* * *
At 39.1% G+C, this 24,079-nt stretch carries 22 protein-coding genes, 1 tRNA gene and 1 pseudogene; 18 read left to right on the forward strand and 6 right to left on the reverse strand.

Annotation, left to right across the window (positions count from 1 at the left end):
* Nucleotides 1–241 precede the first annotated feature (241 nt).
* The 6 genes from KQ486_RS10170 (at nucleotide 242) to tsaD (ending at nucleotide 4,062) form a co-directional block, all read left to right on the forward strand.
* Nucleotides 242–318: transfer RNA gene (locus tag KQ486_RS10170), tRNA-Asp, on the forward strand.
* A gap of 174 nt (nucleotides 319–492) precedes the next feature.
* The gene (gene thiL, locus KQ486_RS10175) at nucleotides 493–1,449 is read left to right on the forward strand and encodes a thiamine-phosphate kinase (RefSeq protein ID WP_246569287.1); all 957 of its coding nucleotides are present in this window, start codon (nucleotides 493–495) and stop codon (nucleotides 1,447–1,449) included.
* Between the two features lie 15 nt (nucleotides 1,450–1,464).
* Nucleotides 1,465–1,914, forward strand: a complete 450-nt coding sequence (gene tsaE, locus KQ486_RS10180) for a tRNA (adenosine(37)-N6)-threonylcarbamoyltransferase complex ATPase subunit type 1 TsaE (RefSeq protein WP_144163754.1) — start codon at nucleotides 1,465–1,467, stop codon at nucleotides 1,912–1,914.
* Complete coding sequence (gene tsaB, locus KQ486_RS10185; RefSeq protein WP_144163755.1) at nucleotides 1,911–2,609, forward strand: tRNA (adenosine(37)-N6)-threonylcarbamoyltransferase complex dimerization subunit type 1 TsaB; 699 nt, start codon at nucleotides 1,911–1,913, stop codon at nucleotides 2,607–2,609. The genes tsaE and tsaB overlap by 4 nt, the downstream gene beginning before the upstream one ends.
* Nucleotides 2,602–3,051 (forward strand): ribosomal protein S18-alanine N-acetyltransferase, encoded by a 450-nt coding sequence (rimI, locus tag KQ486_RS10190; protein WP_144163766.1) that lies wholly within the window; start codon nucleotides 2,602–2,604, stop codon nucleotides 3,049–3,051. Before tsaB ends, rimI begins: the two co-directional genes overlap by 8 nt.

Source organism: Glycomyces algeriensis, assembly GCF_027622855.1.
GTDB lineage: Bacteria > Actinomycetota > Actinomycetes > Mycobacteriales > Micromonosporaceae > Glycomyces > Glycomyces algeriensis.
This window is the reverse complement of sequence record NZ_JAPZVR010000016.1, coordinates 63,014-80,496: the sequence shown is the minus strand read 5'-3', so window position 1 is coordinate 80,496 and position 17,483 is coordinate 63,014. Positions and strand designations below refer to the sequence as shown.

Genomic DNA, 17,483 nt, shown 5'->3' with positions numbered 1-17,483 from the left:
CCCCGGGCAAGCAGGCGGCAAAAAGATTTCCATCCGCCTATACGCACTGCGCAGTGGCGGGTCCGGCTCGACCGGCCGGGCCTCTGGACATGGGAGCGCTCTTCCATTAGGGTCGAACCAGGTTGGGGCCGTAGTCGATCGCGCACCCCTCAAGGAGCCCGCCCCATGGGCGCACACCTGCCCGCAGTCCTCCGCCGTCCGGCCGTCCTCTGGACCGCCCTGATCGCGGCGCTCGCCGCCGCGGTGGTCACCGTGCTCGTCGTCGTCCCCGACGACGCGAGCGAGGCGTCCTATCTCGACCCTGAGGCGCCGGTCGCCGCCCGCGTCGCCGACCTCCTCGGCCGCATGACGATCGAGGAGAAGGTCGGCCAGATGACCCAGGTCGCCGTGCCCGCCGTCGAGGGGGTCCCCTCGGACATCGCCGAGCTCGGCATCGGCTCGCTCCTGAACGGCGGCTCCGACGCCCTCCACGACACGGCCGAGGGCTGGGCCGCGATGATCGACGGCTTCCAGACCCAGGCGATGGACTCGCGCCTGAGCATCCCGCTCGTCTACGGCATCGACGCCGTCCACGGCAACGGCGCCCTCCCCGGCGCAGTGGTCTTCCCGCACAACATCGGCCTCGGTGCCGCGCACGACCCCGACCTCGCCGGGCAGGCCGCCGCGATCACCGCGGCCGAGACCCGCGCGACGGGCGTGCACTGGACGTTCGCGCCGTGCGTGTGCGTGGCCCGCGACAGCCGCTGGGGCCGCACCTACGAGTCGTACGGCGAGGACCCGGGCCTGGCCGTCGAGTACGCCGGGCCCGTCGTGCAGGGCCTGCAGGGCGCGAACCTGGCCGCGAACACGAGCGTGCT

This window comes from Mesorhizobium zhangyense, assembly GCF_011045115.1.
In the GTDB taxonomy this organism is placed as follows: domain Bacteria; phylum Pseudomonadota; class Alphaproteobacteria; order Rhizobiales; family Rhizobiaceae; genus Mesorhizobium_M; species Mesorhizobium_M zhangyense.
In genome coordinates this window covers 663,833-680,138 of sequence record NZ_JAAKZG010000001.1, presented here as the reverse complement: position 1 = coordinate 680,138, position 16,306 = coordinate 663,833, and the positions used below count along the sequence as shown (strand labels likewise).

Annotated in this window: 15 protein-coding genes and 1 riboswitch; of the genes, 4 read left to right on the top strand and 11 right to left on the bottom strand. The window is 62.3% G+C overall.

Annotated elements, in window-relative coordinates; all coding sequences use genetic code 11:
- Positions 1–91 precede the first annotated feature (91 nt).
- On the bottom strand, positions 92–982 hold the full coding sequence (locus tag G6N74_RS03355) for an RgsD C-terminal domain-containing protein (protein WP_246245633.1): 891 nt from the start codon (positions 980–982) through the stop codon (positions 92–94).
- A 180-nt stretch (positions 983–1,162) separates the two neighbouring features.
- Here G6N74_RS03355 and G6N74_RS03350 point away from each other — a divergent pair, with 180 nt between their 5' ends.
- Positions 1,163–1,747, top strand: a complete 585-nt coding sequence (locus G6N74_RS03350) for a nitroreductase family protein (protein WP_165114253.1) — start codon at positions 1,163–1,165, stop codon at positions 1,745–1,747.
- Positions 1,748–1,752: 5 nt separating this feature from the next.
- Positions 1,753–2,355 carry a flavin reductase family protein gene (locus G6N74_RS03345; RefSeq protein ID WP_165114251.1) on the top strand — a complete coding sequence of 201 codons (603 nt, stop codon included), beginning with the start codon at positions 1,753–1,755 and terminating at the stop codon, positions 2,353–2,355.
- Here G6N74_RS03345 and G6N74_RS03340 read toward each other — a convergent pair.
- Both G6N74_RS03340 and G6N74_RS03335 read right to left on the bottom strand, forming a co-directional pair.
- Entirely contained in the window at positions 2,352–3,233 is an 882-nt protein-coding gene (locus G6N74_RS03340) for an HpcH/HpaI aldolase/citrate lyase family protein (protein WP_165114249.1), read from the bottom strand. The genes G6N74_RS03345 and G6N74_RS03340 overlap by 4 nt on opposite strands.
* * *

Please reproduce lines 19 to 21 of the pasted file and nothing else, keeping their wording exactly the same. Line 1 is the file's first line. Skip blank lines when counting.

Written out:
In genome coordinates this window covers 663,833-680,138 of sequence record NZ_JAAKZG010000001.1, presented here as the reverse complement: position 1 = coordinate 680,138, position 16,306 = coordinate 663,833, and the positions used below count along the sequence as shown (strand labels likewise).

Annotated in this window: 15 protein-coding genes and 1 riboswitch; of the genes, 4 read left to right on the top strand and 11 right to left on the bottom strand. The window is 62.3% G+C overall.

Annotated elements, in window-relative coordinates; all coding sequences use genetic code 11: